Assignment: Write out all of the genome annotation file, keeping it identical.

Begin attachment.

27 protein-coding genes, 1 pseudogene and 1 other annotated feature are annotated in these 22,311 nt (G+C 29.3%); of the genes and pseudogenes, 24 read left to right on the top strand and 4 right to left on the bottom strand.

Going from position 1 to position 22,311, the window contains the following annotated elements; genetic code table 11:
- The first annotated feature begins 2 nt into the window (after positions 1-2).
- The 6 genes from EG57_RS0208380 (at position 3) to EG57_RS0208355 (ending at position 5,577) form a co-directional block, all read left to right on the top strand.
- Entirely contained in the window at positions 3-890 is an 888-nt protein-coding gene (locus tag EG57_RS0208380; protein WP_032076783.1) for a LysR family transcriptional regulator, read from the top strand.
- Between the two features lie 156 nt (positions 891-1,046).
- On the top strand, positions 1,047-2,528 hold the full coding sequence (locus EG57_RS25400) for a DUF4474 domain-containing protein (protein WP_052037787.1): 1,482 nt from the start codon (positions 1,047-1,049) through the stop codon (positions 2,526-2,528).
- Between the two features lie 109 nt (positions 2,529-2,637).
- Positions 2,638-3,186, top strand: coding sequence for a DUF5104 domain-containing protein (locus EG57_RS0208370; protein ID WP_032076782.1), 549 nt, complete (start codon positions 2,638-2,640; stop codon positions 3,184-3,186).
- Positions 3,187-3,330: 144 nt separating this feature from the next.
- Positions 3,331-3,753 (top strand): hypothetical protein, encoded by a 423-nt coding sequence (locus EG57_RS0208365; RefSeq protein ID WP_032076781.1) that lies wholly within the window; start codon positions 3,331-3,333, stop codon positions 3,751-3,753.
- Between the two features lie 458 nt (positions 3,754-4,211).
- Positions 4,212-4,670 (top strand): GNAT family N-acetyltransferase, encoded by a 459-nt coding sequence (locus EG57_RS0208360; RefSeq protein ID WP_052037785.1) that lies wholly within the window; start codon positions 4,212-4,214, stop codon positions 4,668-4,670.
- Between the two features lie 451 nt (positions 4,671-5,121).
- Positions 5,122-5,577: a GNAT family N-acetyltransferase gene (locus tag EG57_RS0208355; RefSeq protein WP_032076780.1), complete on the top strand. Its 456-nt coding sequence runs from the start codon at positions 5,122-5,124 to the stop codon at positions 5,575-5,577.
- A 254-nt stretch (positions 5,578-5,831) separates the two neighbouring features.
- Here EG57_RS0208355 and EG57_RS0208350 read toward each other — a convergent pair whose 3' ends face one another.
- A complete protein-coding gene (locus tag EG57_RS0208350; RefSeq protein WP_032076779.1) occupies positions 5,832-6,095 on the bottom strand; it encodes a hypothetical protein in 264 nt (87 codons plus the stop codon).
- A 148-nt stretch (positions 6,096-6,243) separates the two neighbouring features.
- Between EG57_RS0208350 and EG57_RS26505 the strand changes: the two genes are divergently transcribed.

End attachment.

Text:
27 protein-coding genes, 1 pseudogene and 1 other annotated feature are annotated in these 22,311 nt (G+C 29.3%); of the genes and pseudogenes, 24 read left to right on the top strand and 4 right to left on the bottom strand.

Going from position 1 to position 22,311, the window contains the following annotated elements; genetic code table 11:
- The first annotated feature begins 2 nt into the window (after positions 1-2).
- The 6 genes from EG57_RS0208380 (at position 3) to EG57_RS0208355 (ending at position 5,577) form a co-directional block, all read left to right on the top strand.
- Entirely contained in the window at positions 3-890 is an 888-nt protein-coding gene (locus tag EG57_RS0208380; protein WP_032076783.1) for a LysR family transcriptional regulator, read from the top strand.
- Between the two features lie 156 nt (positions 891-1,046).
- On the top strand, positions 1,047-2,528 hold the full coding sequence (locus EG57_RS25400) for a DUF4474 domain-containing protein (protein WP_052037787.1): 1,482 nt from the start codon (positions 1,047-1,049) through the stop codon (positions 2,526-2,528).
- Between the two features lie 109 nt (positions 2,529-2,637).
- Positions 2,638-3,186, top strand: coding sequence for a DUF5104 domain-containing protein (locus EG57_RS0208370; protein ID WP_032076782.1), 549 nt, complete (start codon positions 2,638-2,640; stop codon positions 3,184-3,186).
- Positions 3,187-3,330: 144 nt separating this feature from the next.
- Positions 3,331-3,753 (top strand): hypothetical protein, encoded by a 423-nt coding sequence (locus EG57_RS0208365; RefSeq protein ID WP_032076781.1) that lies wholly within the window; start codon positions 3,331-3,333, stop codon positions 3,751-3,753.
- Between the two features lie 458 nt (positions 3,754-4,211).
- Positions 4,212-4,670 (top strand): GNAT family N-acetyltransferase, encoded by a 459-nt coding sequence (locus EG57_RS0208360; RefSeq protein ID WP_052037785.1) that lies wholly within the window; start codon positions 4,212-4,214, stop codon positions 4,668-4,670.
- Between the two features lie 451 nt (positions 4,671-5,121).
- Positions 5,122-5,577: a GNAT family N-acetyltransferase gene (locus tag EG57_RS0208355; RefSeq protein WP_032076780.1), complete on the top strand. Its 456-nt coding sequence runs from the start codon at positions 5,122-5,124 to the stop codon at positions 5,575-5,577.
- A 254-nt stretch (positions 5,578-5,831) separates the two neighbouring features.
- Here EG57_RS0208355 and EG57_RS0208350 read toward each other — a convergent pair whose 3' ends face one another.
- A complete protein-coding gene (locus tag EG57_RS0208350; RefSeq protein WP_032076779.1) occupies positions 5,832-6,095 on the bottom strand; it encodes a hypothetical protein in 264 nt (87 codons plus the stop codon).
- A 148-nt stretch (positions 6,096-6,243) separates the two neighbouring features.
- Between EG57_RS0208350 and EG57_RS26505 the strand changes: the two genes are divergently transcribed.